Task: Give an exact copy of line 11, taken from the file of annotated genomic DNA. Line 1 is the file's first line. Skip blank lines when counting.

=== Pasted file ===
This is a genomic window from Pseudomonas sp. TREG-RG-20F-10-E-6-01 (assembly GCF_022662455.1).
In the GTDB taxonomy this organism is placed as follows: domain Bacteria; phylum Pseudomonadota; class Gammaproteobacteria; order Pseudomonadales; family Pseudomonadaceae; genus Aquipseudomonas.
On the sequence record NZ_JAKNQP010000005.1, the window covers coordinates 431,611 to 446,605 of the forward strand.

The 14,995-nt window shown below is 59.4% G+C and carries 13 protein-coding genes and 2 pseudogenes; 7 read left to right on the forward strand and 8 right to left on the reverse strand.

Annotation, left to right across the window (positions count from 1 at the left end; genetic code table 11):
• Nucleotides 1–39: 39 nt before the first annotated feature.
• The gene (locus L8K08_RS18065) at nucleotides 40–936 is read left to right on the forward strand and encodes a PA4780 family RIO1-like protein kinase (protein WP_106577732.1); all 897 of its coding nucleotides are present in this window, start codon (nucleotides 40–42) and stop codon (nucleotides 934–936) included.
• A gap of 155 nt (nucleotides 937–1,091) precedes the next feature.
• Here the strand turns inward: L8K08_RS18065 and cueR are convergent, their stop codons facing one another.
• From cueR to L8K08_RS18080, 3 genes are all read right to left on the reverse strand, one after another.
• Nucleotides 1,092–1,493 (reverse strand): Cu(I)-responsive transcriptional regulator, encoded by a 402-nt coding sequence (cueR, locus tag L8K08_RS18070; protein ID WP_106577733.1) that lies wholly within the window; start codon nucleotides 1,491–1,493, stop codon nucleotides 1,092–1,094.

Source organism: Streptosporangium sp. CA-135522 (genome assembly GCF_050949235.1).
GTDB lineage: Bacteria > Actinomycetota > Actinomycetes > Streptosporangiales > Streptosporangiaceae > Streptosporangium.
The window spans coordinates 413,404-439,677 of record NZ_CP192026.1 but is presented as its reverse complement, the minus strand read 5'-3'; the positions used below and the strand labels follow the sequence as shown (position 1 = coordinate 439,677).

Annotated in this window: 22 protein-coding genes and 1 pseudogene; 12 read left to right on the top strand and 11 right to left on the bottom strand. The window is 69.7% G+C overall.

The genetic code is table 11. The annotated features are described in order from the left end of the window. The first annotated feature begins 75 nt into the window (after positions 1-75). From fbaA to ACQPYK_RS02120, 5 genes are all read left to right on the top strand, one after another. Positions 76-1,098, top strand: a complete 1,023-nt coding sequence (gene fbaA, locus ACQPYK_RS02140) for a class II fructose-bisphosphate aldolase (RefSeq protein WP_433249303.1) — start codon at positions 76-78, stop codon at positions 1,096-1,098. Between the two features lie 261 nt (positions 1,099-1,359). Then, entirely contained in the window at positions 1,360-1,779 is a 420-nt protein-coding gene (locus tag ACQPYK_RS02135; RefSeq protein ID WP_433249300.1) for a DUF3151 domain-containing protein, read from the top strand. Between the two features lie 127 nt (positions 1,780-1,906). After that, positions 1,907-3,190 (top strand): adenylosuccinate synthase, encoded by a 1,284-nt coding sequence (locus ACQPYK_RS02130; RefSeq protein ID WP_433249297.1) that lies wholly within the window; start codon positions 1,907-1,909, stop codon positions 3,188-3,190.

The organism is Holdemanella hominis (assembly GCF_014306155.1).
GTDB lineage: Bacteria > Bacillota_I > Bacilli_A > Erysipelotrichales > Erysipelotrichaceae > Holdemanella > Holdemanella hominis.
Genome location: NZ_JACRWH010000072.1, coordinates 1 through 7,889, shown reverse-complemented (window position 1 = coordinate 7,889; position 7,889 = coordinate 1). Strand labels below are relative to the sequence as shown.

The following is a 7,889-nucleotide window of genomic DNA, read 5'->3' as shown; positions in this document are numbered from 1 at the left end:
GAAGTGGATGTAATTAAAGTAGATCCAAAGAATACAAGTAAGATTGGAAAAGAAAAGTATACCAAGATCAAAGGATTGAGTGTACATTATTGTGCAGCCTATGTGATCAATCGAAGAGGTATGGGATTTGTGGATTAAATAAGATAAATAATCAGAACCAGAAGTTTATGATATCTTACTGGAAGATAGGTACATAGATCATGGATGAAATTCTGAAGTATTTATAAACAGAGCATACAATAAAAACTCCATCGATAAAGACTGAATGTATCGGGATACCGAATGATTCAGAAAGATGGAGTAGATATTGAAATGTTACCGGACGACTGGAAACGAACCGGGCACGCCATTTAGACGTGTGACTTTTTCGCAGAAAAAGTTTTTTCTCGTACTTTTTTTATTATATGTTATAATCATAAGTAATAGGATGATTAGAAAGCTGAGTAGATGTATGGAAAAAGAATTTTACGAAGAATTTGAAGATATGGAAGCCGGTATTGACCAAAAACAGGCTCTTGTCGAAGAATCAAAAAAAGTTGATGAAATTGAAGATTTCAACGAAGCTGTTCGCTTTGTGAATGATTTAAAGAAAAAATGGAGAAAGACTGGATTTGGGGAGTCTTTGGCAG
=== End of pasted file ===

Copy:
• Nucleotides 1,092–1,493 (reverse strand): Cu(I)-responsive transcriptional regulator, encoded by a 402-nt coding sequence (cueR, locus tag L8K08_RS18070; protein ID WP_106577733.1) that lies wholly within the window; start codon nucleotides 1,491–1,493, stop codon nucleotides 1,092–1,094.